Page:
Plot: At the beginning the show is a police procedural in which FBI agent Olivia Dunham (Anna Torv) of Fringe Division, together with civilian consultant Peter Bishop (Joshua Jackson) and his father, a brilliant eccentric scientist, Walter Bishop (John Noble), investigate odd cases of scientific experimentation that involve nanotechnology, cybernetics, neuroscience, AI, genetic engineering, etc. These phenomena, situated on the fringes of science, mix science fact with science fiction, shifting the boundaries of what is possible. The abuse of various scientific theories, resulting in criminal cases, makes up ‘The Pattern’ that disrupts “the fundamental constants of nature” and uncovers the existence of a parallel universe. The two universes occupy the same space-time but exist in different dimensions and some of the characters are able to travel between the universes. With this development, the episodic structure of the police procedural, with every episode-case closed or presenting a mini-resolution, is juxtaposed with multi-episode arcs and relationship dramas, creating an entangled web of interconnections.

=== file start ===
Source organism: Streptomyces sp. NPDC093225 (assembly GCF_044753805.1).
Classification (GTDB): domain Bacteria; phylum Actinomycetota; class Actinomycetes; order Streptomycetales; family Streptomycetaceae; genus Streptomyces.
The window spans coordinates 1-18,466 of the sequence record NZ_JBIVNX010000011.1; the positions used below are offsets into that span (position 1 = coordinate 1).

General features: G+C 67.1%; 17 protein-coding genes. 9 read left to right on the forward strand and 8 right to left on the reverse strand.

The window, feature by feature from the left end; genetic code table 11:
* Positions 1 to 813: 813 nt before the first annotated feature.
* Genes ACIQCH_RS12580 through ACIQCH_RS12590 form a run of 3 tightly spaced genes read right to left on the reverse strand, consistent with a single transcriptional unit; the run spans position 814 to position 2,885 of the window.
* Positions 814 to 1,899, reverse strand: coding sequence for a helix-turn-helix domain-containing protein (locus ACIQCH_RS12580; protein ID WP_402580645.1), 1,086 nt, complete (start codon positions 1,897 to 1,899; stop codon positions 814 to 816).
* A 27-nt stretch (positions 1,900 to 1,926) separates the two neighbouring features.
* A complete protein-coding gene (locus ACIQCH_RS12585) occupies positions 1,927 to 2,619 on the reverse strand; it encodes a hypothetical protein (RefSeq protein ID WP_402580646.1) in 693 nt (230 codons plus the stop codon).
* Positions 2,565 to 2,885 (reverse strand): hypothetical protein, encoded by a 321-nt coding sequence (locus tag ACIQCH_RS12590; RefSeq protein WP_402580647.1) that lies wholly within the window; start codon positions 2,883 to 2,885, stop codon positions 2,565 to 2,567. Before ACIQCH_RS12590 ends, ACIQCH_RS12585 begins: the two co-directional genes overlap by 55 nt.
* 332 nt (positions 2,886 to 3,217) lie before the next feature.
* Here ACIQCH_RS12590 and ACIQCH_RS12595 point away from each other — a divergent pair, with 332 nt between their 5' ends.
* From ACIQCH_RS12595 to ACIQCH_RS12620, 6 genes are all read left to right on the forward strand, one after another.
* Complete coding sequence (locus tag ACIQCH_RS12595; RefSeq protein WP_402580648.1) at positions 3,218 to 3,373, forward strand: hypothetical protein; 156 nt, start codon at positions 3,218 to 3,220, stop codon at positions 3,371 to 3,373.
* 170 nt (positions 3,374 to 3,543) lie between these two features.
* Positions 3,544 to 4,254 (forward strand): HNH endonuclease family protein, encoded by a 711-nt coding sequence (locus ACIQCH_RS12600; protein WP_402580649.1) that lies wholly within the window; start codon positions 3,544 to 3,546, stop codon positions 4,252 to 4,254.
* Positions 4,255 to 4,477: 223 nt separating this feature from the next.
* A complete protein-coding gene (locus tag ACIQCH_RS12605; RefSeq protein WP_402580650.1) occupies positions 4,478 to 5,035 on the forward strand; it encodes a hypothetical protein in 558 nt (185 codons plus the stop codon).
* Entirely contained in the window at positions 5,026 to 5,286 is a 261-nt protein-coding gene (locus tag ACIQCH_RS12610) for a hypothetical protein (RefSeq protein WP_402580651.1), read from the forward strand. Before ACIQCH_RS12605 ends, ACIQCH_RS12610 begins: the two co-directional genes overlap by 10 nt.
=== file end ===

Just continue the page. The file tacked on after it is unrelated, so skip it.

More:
Time manipulations: